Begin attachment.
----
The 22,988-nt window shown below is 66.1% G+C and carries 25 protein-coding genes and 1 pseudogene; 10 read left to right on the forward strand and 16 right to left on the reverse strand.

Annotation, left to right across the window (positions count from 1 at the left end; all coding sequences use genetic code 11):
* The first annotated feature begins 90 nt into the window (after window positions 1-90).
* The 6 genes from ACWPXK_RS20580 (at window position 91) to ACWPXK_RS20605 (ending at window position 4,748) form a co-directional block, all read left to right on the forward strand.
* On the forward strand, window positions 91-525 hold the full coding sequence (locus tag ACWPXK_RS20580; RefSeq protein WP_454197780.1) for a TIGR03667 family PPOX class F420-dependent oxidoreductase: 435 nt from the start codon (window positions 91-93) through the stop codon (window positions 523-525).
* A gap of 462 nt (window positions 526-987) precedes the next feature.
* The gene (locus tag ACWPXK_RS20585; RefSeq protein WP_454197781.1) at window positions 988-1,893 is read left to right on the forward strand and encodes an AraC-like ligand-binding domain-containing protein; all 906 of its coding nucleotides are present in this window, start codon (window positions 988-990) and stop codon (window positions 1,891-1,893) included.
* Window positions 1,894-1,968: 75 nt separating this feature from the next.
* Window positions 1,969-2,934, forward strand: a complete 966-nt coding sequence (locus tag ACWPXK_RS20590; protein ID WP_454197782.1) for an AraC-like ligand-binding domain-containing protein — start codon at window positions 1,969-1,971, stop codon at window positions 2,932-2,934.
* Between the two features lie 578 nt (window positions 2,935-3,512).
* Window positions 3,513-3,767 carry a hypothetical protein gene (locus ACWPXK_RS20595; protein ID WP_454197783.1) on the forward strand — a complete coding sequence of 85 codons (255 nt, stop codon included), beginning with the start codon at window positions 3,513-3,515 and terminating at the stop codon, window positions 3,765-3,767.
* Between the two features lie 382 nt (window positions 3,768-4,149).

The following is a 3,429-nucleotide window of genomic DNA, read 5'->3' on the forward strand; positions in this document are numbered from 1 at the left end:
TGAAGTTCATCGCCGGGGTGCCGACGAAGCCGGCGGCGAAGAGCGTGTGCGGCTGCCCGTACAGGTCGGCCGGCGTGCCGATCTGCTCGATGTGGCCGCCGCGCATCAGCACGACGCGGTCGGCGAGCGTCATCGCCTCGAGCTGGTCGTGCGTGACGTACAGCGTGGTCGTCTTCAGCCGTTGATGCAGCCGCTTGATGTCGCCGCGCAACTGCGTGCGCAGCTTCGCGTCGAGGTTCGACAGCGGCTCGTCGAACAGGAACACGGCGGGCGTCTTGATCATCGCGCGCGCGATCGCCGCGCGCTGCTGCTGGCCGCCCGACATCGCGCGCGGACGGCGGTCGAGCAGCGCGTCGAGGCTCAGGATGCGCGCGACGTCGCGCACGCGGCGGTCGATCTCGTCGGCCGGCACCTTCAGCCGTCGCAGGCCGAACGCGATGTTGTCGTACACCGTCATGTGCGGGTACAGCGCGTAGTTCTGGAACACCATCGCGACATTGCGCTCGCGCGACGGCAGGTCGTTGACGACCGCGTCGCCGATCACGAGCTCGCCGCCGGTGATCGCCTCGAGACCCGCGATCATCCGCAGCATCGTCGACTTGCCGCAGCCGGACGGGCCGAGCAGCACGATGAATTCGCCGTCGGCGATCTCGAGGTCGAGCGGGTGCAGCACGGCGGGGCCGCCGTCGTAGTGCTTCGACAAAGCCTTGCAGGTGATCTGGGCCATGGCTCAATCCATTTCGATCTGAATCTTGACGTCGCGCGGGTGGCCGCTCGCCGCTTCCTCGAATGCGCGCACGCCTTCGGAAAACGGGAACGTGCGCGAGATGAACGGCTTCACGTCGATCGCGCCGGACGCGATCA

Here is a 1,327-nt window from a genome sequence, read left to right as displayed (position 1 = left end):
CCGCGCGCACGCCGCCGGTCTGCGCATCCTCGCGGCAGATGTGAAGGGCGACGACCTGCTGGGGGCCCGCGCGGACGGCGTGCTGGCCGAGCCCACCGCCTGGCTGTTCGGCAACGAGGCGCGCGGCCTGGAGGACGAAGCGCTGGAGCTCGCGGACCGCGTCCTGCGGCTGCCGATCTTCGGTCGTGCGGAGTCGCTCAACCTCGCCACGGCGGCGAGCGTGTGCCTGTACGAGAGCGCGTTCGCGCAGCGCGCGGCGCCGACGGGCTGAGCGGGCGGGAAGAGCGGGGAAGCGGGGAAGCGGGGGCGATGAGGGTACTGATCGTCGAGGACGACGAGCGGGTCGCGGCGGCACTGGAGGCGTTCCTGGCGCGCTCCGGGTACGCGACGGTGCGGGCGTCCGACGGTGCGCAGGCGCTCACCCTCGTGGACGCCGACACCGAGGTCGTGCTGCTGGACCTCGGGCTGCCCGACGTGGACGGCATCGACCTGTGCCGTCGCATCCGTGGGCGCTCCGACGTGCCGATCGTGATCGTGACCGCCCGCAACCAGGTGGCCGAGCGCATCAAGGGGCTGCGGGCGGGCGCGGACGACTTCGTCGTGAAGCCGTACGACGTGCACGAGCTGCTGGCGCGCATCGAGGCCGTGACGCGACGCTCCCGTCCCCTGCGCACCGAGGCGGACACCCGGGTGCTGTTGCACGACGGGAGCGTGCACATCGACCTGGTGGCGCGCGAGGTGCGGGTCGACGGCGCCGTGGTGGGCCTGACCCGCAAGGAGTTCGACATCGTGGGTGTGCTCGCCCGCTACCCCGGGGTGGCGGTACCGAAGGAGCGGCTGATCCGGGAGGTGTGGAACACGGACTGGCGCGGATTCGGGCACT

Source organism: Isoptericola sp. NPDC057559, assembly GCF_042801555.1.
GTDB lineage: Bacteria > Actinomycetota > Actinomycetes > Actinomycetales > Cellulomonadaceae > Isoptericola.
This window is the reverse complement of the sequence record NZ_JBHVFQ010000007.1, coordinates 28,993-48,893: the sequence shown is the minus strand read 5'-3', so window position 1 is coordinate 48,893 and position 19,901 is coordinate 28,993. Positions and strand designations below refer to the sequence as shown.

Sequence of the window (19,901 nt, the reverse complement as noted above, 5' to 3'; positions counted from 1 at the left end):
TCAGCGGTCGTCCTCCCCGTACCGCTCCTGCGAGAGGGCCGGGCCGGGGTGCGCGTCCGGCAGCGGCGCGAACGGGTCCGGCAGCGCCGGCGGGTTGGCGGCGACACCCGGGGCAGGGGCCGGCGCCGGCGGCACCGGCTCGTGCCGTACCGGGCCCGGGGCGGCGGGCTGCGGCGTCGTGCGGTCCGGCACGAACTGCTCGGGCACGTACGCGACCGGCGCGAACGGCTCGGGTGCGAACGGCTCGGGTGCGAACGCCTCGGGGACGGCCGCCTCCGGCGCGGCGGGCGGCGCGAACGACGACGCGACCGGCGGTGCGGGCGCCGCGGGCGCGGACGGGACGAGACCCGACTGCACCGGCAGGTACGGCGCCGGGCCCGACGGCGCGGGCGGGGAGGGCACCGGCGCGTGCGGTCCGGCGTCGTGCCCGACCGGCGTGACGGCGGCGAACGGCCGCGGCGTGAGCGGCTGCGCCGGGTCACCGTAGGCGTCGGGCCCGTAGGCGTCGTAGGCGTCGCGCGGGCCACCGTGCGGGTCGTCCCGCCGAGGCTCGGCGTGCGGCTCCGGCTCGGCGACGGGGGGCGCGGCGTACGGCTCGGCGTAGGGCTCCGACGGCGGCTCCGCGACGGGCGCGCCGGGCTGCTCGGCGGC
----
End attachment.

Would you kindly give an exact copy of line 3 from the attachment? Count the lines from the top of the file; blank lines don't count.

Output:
* The first annotated feature begins 90 nt into the window (after window positions 1-90).